Make Your Own Spice Rubs

by in Grilling, Healthy Recipes, June 8, 2010

rib dry rub

Seasoning blends are widely available and easy to use, but why turn to the processed stuff when you can easily make your own? Use our custom blends to spice up meat, poultry, fish and veggies.

Why Make Your Own?
The packaged stuff seems like the easy way out, but it’s loaded with salt and chemical preservatives. Although the salt content does vary, it’s more controllable if you do it yourself. Also, some common brands add chemicals like mono-sodium glutamate, which many folks are allergic to. Colors and other preservatives are also used to help prolong shelf life.

What’s A Rub?
A flavoring blend of herbs, salt, spices and sometimes sugar is called a “rub.” The dry combination is rubbed onto  meat, poultry or fish, giving it lots of flavor and a crispy crust.  Spice rubs work best when the food is grilled, broiled, baked or roasted. As most of the ingredients in a spice rub have few calories, they’re a healthier alternative to heavy sauces or oily marinades.

How It Works
Pat the rub all over the surface of your food, making sure that it sticks. If you’re in a pinch for time, season with your rub of choice and cook right away (it’s quicker than a marinade).  If you have the time or want a stronger flavor, cover the rubbed food and store in the refrigerator to let the spicy flavors sink in. Spice rubs can also be made in advance and stored in a jar for up to six months in a cool, dry place.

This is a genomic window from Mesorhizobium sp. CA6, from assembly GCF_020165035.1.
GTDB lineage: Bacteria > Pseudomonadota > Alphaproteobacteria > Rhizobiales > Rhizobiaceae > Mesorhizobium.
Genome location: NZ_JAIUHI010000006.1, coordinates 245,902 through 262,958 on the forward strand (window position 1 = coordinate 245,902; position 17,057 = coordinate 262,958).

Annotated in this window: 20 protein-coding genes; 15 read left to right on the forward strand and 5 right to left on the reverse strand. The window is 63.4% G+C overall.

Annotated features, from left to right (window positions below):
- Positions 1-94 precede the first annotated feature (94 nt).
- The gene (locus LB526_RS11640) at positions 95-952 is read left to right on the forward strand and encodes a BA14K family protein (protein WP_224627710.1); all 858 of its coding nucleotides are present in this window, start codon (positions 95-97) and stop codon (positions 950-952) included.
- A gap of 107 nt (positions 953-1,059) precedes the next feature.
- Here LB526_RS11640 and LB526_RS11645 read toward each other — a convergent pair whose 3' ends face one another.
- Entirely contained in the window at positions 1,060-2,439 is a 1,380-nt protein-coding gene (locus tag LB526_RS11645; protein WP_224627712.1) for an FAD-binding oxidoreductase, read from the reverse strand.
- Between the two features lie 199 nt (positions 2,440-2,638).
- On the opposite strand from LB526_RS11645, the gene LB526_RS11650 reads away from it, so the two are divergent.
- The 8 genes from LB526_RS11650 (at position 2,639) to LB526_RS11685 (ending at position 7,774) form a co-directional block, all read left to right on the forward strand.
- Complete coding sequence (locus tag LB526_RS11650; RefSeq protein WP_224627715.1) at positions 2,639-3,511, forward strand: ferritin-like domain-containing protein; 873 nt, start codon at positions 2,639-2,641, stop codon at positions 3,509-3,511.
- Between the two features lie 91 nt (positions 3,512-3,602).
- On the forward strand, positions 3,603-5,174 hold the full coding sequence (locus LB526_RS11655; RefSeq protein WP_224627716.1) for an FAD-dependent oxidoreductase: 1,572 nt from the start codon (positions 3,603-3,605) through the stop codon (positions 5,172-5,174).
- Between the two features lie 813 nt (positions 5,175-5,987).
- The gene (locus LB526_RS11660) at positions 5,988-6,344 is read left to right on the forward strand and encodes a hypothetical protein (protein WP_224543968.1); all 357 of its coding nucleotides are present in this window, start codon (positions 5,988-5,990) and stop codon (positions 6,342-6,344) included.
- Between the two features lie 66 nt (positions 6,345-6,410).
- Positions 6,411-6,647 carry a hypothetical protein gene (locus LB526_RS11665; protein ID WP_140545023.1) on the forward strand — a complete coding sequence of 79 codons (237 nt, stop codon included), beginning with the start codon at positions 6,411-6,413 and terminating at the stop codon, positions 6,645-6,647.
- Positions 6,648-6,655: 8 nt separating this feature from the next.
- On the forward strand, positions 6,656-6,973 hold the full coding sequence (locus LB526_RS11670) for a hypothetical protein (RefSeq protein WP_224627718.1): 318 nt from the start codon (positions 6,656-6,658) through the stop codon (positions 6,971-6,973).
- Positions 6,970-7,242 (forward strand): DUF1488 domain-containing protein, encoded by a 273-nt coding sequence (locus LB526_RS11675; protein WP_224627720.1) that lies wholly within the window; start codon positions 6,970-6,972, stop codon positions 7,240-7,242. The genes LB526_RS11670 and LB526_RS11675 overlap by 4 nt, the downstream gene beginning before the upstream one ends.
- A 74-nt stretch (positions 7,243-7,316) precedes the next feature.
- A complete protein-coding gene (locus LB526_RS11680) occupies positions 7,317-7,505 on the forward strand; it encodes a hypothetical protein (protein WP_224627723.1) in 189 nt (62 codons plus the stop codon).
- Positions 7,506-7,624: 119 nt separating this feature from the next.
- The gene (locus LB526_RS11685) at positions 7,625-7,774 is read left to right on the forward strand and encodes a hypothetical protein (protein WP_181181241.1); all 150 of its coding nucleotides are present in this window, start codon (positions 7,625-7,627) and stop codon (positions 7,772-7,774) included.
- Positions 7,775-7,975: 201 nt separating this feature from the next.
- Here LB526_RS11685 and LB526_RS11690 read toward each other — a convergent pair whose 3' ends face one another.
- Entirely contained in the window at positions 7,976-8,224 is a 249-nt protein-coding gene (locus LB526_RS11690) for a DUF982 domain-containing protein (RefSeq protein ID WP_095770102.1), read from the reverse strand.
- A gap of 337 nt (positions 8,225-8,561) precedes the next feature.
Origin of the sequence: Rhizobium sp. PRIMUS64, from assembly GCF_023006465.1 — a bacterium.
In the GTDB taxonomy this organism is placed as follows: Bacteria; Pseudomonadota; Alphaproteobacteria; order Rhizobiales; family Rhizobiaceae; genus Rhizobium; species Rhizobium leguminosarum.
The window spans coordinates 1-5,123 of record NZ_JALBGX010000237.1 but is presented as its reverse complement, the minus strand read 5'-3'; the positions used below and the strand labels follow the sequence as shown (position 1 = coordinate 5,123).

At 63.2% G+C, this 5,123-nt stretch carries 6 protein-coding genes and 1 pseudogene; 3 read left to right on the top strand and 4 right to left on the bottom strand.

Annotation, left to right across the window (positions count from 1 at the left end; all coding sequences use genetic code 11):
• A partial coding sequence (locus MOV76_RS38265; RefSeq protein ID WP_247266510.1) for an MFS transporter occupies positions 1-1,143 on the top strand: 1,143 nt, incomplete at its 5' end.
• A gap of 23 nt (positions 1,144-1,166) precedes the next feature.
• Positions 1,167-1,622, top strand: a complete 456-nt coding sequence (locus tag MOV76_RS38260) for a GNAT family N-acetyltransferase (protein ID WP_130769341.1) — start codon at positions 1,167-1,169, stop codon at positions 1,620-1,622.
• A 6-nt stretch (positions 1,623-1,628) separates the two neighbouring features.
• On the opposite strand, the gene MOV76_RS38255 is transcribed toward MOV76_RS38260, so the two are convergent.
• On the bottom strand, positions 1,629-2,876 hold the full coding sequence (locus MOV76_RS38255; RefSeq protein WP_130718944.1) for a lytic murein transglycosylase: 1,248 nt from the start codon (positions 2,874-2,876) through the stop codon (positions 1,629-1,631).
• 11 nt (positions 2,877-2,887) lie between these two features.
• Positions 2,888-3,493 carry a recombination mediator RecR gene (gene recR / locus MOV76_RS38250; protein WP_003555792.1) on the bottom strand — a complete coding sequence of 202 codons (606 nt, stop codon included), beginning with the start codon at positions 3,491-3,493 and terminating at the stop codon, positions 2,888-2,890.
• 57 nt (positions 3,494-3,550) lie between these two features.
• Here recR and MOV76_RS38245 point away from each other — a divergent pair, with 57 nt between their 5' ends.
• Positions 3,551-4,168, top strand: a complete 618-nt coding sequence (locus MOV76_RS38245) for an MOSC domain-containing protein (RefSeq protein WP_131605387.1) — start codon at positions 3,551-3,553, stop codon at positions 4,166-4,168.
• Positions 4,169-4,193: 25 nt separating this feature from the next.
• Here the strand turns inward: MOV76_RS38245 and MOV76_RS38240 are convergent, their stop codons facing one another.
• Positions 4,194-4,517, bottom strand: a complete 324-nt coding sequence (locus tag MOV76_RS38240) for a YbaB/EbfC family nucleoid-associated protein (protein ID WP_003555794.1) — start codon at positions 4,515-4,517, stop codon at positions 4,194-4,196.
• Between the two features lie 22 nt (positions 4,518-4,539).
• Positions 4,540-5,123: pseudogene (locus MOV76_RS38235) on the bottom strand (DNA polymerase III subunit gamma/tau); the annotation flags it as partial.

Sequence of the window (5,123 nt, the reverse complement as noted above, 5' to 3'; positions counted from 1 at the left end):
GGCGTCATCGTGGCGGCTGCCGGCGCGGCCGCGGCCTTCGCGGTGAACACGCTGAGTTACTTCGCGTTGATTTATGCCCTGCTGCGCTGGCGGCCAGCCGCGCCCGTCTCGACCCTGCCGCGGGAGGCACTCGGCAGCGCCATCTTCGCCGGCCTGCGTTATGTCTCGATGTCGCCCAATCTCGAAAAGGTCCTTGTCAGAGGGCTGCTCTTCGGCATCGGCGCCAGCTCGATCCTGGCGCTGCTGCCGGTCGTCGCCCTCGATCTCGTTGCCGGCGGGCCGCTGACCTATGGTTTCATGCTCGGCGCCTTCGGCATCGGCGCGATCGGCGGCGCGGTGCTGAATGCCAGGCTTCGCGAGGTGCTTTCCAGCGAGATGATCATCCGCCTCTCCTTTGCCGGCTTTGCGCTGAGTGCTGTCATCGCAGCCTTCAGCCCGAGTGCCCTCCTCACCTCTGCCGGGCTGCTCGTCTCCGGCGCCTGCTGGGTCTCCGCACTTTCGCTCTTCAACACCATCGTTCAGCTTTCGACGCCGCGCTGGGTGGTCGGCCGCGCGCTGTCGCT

Easy Combinations
The type of rub used depends on the type of food and your personal flavor preference. Here are some easy flavor combinations:

  • Paprika, pepper and chili powder
  • Garlic, onion powder, dried basil and oregano
  • Chili peppers, lime juice, fresh garlic and cilantro
  • Oregano, thyme, pepper, coriander, onion powder and garlic powder
  • Tarragon, mustard, chive, chervil and fresh shallot

Use a stronger rub with heartier foods — paprika and chili go well with steak and salmon. Chicken breast or white fish like mahi-mahi go better with a milder rub, like oregano and thyme.

Recipes to try:

Toby Amidor, MS, RD, CDN, is a registered dietitian and consultant who specializes in food safety and culinary nutrition. See Toby’s full bio »

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Comments (8)

  1. @MomDarLena says:

    My husband uses a dry rub on his grilled pork ribs, oh they are so good too!

  2. Oily marinades have always been the victims when it comes to healthy cooking lifestyles so the rub option will really pay off for cooks looking for alternative seasoning. If I will ever have to do my own, my best combination will be Paprika, pepper and chili powder cos I need them in almost every meal. Ellie's Chili-Rubbed Steak Tacos provides a lot of inspiration for people who will want to make their own home made rubs.

  3. traveling says:

    It so good to read this article

  4. gratisseks says:

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  6. @rawspicebar says:

    Absolutely love this post on creating your own spice rubs! I would also highly recommend RawSpiceBar for small batch, freshly ground authentic spice blends and rubs. They offer regional variations created by top chefs as well as a subscription box and spice of the month club which is great for incorporating new spices and dishes into meals. The site is http://www.rawspicebar.com.

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